Land-based conditioning for UK-based surfers

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John Metcalfe with John Kelly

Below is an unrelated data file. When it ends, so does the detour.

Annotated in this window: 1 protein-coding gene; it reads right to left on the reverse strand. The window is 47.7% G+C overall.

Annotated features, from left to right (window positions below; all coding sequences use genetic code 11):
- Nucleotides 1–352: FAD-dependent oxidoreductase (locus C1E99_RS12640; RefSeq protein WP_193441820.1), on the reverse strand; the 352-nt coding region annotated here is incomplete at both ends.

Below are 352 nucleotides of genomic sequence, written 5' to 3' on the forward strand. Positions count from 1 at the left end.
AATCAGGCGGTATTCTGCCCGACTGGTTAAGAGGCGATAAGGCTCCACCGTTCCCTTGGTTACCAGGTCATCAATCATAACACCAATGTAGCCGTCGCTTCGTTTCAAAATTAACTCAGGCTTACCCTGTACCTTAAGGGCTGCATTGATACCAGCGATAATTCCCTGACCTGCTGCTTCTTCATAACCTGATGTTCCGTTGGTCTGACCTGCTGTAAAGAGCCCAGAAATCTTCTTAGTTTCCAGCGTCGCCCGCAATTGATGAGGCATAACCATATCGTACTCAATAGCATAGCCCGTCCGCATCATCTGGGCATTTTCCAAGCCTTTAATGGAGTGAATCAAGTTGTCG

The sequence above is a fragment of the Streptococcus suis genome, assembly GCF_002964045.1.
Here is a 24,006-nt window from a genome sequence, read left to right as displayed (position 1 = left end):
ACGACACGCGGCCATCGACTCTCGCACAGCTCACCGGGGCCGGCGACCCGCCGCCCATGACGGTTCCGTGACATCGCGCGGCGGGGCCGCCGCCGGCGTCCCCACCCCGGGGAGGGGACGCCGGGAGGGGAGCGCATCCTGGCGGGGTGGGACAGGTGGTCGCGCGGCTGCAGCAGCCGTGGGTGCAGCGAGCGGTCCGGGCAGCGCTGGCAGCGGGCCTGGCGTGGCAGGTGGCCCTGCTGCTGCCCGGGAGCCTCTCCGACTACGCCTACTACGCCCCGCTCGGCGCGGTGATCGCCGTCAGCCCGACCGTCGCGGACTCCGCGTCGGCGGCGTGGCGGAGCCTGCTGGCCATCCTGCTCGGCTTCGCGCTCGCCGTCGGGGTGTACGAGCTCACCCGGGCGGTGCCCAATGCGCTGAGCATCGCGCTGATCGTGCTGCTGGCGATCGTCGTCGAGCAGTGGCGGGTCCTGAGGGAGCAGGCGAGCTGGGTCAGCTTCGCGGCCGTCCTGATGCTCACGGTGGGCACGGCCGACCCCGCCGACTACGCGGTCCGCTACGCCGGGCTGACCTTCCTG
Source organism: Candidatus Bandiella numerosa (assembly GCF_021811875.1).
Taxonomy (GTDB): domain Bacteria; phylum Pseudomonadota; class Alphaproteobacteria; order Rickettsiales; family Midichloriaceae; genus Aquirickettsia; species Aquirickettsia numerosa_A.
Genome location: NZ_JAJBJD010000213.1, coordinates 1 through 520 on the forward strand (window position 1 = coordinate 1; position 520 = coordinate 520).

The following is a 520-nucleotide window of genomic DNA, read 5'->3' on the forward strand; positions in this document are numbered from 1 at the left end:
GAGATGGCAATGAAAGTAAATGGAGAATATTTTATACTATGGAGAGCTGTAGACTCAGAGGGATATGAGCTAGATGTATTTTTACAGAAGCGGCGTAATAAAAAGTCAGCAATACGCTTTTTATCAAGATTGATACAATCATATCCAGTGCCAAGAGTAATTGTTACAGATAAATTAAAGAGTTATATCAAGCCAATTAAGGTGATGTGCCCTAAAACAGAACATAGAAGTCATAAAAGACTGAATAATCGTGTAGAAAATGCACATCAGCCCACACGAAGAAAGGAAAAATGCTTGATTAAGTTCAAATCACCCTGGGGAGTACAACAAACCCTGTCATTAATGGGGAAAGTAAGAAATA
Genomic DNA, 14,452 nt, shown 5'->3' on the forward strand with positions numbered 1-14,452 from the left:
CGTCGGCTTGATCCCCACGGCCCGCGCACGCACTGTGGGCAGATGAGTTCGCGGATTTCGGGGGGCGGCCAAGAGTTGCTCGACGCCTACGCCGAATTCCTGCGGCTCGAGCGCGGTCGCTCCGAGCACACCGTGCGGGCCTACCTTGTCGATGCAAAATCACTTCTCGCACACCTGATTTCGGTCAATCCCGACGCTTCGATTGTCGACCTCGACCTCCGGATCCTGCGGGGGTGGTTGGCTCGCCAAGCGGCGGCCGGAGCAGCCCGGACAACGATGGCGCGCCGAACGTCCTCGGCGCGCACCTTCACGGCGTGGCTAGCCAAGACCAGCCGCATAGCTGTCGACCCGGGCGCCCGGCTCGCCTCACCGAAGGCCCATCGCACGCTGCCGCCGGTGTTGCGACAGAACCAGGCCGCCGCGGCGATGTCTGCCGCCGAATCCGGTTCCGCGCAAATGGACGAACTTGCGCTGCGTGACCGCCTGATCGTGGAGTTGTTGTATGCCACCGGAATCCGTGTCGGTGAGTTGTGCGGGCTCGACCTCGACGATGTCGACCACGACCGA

Surfing in the UK has increased in popularity in recent years with an estimated number of participants in excess of 500,000. Improvements in wetsuit materials and construction have had a positive impact on the sport by allowing surfers to spend more time in the water. This has also given surfers the freedom to pursue surfing in much colder conditions than was previously possible and has led to big-wave breaks such as Thurso, Scotland featuring in the international O’Neill Coldwater Classic Series. Furthermore, readily available wave-buoy data, coupled with the advent of reliable wave-prediction internet sites, have meant the sport is no longer limited to coastal dwellers but also to those individuals living in land-locked counties. With nowhere in the UK being more than 70 miles from the sea, surfers are only ever a few hours’ drive away from a coastline when the waves are ideal. However, ideal waves are at the mercy of oceanic and meteorological factors, with man variables including the correct combination of swells, winds and tides needed for optimal conditions. The vacillating nature of the prerequisites of waves means that ideal conditions are often sporadic and are routinely punctuated with weeks or even months of poor conditions. The irregularity of suitable waves in the UK means that it is difficult for surfers to use surfing to get fit; the duration, intensity and frequency of surfing are dictated by environmental conditions, thus making it problematic to plan water-based training workouts. Furthermore, despite surfing sessions lasting up to several hours, only a small duration is actually spent riding the waves resulting in a limited training effect. Instead, surfers need to be physically conditioned beforehand in order to perform optimally in the water and avoid injury. This training approach is also of importance to those UK-based surfers who surf at international destinations. A land-based strength and conditioning programme is therefore a much needed component of any UK surfers’ physical preparation for the sport.

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